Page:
NASA Spacecraft Takes 'Deep Dip' Into Martian Upper Atmosphere
Artist's conception of the MAVEN spacecraft orbiting Mars.
Credit: NASA/GSFC

NASA's newest Mars probe recently made a risky dive into the Red Planet's upper atmosphere to learn more about how the planet's climate changed over time.

Between Feb. 10 and Feb. 18, NASA's MAVEN (Mars Atmosphere and Volatile Evolution) spacecraft reduced its minimum altitude to 78 miles (125 kilometers) — about 15 miles (25 km) lower than usual. This subjects the spacecraft to atmosphere 10 times thicker than what it usually encounters.

While there are few atmospheric molecules at that altitude, if the spacecraft were to dip much below that, it risks encountering too much drag — too many molecules to run against. If the drag is high enough, the spacecraft loses speed and can fall to Mars' surface. [See MAVEN mission photos]

In this case, however, MAVEN successfully completed the maneuver and is preparing for at least four more "deep dips" during its mission, which is projected to last at least a year, according to NASA.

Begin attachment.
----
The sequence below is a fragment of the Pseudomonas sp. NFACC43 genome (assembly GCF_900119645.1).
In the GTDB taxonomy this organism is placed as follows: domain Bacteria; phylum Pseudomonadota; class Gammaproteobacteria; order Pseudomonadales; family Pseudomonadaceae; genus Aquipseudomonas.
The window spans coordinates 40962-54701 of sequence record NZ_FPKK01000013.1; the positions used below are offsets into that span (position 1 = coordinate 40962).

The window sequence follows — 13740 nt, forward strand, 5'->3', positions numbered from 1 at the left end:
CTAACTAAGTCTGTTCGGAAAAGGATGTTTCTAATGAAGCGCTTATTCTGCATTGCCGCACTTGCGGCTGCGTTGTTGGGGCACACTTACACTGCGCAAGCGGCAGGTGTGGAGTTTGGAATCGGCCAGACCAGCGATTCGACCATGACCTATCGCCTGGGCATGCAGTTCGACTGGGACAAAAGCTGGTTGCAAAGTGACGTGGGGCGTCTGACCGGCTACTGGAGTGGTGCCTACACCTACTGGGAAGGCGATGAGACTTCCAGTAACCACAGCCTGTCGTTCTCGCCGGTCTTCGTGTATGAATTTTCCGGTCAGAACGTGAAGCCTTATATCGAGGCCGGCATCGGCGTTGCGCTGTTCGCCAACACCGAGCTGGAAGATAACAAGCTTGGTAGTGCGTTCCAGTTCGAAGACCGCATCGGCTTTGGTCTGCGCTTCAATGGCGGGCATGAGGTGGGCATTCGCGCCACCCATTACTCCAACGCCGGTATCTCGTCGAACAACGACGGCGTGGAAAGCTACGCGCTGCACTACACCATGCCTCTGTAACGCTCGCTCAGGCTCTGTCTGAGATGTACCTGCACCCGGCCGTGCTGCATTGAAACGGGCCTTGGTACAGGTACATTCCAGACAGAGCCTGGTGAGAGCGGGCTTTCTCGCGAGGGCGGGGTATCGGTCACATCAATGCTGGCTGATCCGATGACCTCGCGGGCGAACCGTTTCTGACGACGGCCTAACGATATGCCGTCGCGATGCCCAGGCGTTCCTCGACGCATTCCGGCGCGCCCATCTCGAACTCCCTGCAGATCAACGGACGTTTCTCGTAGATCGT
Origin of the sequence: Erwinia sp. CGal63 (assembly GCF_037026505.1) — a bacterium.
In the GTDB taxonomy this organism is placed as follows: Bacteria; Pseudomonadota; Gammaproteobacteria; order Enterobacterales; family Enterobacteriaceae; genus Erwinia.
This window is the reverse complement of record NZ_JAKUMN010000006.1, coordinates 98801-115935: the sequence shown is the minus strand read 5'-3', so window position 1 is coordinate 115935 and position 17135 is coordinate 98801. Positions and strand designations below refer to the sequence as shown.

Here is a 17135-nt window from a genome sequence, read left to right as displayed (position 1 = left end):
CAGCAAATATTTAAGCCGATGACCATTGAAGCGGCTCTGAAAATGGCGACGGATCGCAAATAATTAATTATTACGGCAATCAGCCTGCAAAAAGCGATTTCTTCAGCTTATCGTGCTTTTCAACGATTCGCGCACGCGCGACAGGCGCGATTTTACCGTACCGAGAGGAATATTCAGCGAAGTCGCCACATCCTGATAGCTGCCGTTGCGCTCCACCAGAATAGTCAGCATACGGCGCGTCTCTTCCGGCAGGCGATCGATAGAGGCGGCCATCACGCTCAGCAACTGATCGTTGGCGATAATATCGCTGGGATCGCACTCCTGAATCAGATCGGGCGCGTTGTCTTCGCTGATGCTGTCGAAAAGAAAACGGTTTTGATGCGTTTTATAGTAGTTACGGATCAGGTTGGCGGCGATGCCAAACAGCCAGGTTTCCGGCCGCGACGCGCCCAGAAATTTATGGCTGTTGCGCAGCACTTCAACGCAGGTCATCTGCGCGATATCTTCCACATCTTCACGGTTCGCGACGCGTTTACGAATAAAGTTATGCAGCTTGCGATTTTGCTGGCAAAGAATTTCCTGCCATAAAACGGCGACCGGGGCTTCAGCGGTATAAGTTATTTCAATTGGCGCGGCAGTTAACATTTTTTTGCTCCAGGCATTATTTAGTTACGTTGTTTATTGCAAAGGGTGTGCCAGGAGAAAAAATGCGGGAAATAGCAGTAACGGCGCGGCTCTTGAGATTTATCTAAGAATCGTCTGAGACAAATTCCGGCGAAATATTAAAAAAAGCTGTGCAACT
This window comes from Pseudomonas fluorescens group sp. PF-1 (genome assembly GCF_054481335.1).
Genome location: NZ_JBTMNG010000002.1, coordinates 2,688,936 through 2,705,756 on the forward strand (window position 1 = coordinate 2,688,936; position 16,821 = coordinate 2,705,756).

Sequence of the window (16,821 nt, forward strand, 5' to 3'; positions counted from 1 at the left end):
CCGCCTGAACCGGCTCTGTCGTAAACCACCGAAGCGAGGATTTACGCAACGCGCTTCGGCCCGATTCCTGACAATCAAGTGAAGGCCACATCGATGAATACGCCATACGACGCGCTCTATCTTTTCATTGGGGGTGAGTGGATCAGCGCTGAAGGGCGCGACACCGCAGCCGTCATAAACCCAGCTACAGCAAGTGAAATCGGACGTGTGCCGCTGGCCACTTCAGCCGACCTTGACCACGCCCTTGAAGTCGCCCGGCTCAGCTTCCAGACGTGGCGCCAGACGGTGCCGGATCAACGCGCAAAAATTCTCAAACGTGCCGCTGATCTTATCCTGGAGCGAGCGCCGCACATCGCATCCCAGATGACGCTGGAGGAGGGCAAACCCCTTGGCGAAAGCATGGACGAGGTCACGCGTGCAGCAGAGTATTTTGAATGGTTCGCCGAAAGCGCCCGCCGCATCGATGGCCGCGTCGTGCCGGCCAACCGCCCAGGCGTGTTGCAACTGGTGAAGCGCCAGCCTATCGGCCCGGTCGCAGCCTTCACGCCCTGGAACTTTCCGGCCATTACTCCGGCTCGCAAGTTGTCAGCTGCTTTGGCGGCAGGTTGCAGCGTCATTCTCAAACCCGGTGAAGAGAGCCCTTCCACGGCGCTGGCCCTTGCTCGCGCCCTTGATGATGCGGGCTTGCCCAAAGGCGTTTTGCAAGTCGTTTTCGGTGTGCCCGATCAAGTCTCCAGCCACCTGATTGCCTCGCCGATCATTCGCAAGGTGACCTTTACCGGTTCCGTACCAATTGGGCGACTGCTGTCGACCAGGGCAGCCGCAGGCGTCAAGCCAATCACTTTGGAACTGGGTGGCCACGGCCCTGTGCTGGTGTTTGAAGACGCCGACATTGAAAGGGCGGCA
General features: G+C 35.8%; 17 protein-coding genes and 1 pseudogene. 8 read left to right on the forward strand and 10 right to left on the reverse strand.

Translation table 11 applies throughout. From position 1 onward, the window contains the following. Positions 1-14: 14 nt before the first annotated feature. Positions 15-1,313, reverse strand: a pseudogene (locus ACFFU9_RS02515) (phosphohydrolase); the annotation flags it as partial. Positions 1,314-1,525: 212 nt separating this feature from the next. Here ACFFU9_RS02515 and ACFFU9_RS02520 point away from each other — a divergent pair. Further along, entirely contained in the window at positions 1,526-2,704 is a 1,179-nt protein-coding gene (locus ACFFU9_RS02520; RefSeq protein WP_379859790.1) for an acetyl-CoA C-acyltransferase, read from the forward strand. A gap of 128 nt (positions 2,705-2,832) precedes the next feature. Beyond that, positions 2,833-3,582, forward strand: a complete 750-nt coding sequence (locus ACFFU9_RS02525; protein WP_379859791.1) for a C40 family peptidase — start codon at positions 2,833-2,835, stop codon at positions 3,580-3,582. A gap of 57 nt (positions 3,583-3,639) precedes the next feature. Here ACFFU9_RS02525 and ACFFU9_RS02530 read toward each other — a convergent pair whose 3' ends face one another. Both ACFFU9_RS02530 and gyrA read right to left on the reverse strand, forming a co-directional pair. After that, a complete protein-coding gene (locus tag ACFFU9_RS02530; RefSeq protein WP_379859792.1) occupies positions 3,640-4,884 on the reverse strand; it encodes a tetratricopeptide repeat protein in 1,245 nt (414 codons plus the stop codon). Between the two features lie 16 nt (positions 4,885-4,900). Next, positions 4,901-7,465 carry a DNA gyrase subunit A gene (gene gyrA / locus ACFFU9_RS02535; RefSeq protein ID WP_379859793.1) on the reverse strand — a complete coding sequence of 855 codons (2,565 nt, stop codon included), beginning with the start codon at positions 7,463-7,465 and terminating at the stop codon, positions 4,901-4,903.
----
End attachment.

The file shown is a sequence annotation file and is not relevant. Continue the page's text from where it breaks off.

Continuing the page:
"We are interested in the connections that run from the lower atmosphere to the upper atmosphere and then to escape to space," Bruce Jakosky, MAVEN principal investigator, said in a statement. "Although we changed the altitude of the spacecraft, we actually aimed at a certain atmospheric density. We wanted to go as deep as we can without putting the spacecraft or instruments at risk."

By better understanding how molecules escape into space, scientists hope to track how Mars lost its atmosphere over time. There is abundant evidence of water flowing on Mars in the ancient past, between water-soaked minerals detected by rovers on the surface and gullies spotted by orbiters far above the surface.

Extensive amounts of water, however, require a thicker atmosphere. It is believed that Mars used to play host to more light molecules — specifically a lighter type of hydrogen. But over millions of years, the sun's energy pushed these molecules out into space and thinned the atmosphere.

The first three days of MAVEN's dive were used to lower the spacecraft's orbit. It then spent five days collecting data across 20 orbits. After Feb. 18, scientists then brought MAVEN to its usual minimum altitude of 93 miles (150 km). More data on the dive will be available in the coming weeks.

MAVEN entered Mars' orbit on Sept. 21, 2014, about 10 months after launch. Besides studying the Red Planet's atmosphere, it also serves as a backup data relay spacecraft for NASA's Curiosity and Opportunity rovers on the surface.

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